Billy Greene Custom Whaling Boat Rinsing Service
by Guest Blogger
December 24, 2005
An update from Nathan.
Today, for me personally, was one of the greatest days I’ve ever had.
In my first blog post I wrote about how, 17 years ago, seeing footage from the first anti-whaling campaign led me into Greenpeace and, ultimately, to my involvement in this current campaign. I vividly remember pointing to the monitor with the tape running of an inflatable trying to thwart the harpooner, turning to my father and saying, “I want to do THAT”. At the time, it was a dream. Today, that dream was finally realized.
Over the past month, the Billy G has been fitted with a high-powered fire-fighting pump, originally manufactured for mounting on a fire engine. The pump sends seawater down a pair of fire hoses on each side of the cockpit and through two pipes pointing straight up.
These pipes are tipped with tapered custom-built nozzles that shoot the water either straight up or out like a peacock tail. Working with the wind, the driver can then position the Billy G to send a wall of misty water up in front of the whaling boat’s bow.
So today, we fired it up. The whaling boat was not pleased. With some finesse, we could position ourselves upwind and send water higher then their crow’s nest, soaking the spotters, pilot and captain on their open perches. After taking a good twenty minutes of bridge soaking, courtesy of the Billy Greene Custom Whaling Boat Rinsing Service, the captain changed course for an ice field. Within a half an hour, the ice density in the water was increasing and it reminded me of the scene in the Star Wars movie where they enter the asteroid field: We were rocketing through a field of drift ice at nearly 20 knots, dodging all sorts of sizes of bobbing ice – ranging from basketball-sized chunks to house-sized pieces – while trying to keep the water on their crow’s nest.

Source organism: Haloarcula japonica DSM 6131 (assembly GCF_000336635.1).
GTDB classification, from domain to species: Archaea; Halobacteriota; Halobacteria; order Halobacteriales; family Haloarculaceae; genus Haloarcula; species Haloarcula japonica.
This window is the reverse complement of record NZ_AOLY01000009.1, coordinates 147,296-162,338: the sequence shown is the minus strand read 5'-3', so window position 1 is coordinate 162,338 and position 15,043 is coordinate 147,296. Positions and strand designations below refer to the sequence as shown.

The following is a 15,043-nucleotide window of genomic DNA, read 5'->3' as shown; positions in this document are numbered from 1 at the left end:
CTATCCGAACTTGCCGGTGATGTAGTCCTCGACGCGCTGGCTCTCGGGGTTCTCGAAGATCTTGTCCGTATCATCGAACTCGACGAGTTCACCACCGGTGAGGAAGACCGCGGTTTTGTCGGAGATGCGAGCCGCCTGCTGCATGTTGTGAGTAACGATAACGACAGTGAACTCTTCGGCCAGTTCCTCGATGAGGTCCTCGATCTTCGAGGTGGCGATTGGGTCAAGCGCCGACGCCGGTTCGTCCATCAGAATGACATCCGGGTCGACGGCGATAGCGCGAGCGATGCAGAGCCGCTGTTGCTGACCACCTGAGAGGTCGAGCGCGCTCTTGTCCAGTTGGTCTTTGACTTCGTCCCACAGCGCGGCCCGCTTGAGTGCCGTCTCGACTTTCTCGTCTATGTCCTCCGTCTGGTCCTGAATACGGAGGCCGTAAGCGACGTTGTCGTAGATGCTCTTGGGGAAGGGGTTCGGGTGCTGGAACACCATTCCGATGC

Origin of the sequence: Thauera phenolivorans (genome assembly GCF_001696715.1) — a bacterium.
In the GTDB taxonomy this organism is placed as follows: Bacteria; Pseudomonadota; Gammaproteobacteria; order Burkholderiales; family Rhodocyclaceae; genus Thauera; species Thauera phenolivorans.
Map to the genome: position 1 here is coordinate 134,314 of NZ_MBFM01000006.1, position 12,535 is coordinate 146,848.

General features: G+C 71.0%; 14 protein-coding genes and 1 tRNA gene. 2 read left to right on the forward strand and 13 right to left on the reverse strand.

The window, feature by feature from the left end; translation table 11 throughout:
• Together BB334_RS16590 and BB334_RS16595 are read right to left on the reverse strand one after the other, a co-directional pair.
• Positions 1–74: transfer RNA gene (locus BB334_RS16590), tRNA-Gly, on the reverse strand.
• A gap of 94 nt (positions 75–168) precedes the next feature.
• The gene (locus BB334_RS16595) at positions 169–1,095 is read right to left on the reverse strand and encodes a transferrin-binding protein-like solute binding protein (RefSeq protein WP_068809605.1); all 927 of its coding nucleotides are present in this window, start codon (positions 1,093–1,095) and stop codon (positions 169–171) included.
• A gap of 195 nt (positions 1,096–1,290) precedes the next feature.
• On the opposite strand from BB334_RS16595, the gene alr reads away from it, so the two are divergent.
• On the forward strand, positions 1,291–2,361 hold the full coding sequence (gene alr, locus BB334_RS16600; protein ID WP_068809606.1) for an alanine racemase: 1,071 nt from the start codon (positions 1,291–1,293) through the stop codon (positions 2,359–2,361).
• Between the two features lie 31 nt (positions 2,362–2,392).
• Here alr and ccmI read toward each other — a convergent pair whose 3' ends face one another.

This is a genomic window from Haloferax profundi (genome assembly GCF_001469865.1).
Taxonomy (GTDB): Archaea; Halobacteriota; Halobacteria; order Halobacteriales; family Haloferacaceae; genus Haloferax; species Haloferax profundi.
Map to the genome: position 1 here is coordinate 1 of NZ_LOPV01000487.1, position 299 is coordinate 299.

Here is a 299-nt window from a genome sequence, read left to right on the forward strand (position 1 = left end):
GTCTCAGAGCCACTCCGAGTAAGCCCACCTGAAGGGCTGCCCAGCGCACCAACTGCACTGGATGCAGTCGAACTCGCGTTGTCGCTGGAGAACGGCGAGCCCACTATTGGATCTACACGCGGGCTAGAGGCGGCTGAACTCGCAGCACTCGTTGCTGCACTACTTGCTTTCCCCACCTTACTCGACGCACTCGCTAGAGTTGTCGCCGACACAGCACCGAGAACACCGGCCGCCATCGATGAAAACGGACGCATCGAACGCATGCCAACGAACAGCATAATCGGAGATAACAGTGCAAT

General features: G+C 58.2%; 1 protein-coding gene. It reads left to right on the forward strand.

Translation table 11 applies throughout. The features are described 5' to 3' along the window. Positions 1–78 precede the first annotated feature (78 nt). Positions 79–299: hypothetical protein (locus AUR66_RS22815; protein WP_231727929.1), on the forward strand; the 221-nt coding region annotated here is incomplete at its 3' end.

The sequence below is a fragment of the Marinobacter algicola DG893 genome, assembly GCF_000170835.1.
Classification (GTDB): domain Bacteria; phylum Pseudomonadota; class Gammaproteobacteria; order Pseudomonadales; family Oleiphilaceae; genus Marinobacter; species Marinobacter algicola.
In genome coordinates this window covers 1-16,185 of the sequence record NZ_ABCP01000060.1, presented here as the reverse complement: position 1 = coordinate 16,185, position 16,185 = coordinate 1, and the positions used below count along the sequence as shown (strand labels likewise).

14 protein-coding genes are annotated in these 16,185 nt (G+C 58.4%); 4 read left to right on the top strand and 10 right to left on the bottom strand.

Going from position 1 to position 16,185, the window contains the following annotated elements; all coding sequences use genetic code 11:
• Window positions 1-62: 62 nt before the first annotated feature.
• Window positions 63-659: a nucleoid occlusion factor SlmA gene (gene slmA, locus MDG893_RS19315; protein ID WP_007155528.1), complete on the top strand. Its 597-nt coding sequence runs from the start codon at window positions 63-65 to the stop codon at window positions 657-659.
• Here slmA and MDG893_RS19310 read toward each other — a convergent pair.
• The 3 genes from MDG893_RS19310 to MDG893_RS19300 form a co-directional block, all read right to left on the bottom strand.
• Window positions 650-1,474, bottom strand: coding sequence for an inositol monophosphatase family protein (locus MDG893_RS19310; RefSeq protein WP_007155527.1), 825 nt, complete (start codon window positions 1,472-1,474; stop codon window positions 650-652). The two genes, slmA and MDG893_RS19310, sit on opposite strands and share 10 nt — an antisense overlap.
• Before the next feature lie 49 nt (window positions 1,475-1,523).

Often we had to be close and right off their bow. The ice density kept increasing. They started blasting their horn at us to signal their course changes, as they had to maneuver around the larger pieces as well. Then they stopped doing that, choosing instead to surprise us with sudden course changes.
Phil kept ahead and off their bow and helped us position the spray. It really was not easy to steer around ice everywhere while keeping an eye on the movements of the hunter ship and the positioning the water spray to land on their bridge. Phil earned some horn blasts as well, as he often had to cut across their bow to find his way through the ice in the lead and to keep an eye on us aside. But cutting across their bow didn’t matter – they were intentionally using their bow to drive us to the side anyways.
Then the Yushin Maru #2 captain decided he’d up the ante; his next tactic was to drive the Billy G into the ice itself. He would constantly correct course to put large chunks of ice in our path while leaving himself just enough room to skirt by. Fair enough. We’re faster – not by much but just enough – so we’d just increase speed, steer around, and be right back on him. He’d also change course to change the effect of the wind on our water trail. Fine: we’ll come around the other side. He’d increase speed. We’d match him. He’d try to steer his stern into us. Fine, we’d move up on his bow more.